One Rock Capital Partners is targeting $1.5 billion for its third fund, according to documents posted by Texas Municipal Retirement System. This target continues the firm’s ambitious growth curve over its first decade, even as it fundraises in the depths of the coronavirus market dislocation.
So far, the fund has attracted major LP interest, according to Buyouts data. New York State Teachers’ Retirement System committed $100 million in April, Los Angeles County Employees Retirement Association committed $150 million, and Texas Municipal $75 million, among others.
Fund III will take control stakes in “complex, middle-market businesses within sub-sectors of the ‘old economy,’” according to the Texas Municipal documents. It will make investments between $50 million and $200 million and look to “improve the operations and strategically reposition their business units.” The fund was launched in January, according to Buyouts data. It filed a Form D March 19, but did not indicate it had closed on any capital.
The firm’s previous vehicle, One Rock Capital Partners II, closed on $964 million in 2017, well over its $700 million target. According to LACERA documents, the fund’s performance as of June 30, 2019 was a -5.9 percent net return and a 0.95x multiple. The 2017 vintage fund is still in its J-curve, though, and returns are likely to improve as investments mature.
One Rock was founded in 2010 by Tony Lee and Scott Spielvogel, both former managing directors at Ripplewood Holdings. The firm was founded in partnership with the Mitsubishi Corporation, whose “cross-industry network and expertise” the firm uses in its investing.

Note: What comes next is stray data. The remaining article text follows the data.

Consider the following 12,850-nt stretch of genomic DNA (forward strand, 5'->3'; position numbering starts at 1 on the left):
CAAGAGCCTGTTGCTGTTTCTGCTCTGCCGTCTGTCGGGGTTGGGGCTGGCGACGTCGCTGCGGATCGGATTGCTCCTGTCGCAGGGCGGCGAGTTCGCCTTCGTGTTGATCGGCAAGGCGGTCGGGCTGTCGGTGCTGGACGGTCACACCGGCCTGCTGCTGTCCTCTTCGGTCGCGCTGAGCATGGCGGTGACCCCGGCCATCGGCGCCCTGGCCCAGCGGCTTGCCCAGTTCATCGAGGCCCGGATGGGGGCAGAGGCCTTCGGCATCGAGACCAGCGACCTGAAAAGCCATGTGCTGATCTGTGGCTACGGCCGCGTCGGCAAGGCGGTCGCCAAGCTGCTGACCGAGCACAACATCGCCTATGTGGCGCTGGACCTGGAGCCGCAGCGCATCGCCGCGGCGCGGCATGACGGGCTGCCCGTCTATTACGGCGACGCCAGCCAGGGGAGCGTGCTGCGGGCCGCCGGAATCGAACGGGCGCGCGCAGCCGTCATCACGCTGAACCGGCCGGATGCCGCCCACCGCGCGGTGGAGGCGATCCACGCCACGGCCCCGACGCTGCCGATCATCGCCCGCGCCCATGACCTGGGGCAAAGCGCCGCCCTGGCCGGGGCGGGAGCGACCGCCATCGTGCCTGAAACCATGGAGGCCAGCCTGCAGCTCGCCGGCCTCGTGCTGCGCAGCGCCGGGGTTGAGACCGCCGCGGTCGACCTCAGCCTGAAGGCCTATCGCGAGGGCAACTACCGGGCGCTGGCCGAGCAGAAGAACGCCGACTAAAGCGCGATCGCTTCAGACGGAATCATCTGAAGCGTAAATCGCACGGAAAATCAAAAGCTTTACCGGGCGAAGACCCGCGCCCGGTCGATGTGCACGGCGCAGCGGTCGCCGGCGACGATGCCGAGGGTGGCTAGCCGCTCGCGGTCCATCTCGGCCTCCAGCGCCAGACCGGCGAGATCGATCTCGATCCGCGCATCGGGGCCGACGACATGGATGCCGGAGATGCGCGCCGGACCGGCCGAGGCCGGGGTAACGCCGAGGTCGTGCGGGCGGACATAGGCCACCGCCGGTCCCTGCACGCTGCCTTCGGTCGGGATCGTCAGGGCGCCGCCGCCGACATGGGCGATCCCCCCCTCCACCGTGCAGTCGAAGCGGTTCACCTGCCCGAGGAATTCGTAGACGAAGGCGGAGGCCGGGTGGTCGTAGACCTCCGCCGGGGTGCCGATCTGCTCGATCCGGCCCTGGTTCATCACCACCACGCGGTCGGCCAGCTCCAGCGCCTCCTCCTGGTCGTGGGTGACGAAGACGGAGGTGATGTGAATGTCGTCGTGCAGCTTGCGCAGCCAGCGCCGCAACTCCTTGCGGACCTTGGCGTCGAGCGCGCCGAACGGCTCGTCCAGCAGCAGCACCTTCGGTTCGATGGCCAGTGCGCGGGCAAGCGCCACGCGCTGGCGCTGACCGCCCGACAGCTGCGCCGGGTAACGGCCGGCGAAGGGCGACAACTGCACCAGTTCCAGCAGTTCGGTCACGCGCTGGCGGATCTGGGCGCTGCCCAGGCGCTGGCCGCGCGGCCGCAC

Its debut fund closed in 2014 on $432 million against a $300 million target, as Buyouts reported. Performance data for that fund was not available.
According to its website, One Rock makes control-stake equity investments in middle market companies in North America. It has a special focus on “complex situations like corporate carve-outs, misunderstood companies, management transitions, and under-optimized companies.” Its choice industries include chemicals and process industries, specialty manufacturing and healthcare products, food manufacturing and distribution, business and environmental services and auto retail.
In 2016, Spielvogel told a conference audience the firm was focusing on corporate carve-outs amid the high-priced environment at the time, as Buyouts reported.
“We focus on the out-of-favor industries, the more complicated deals at lower prices,” he told the audience at a PartnerConnect event in Chicago. “It’s been a battle. We really have to pick our spots.”
One Rock did not respond to a request for comment for this story.
Action Item: read the Texas Municipal presentation on One Rock Capital Partners III here.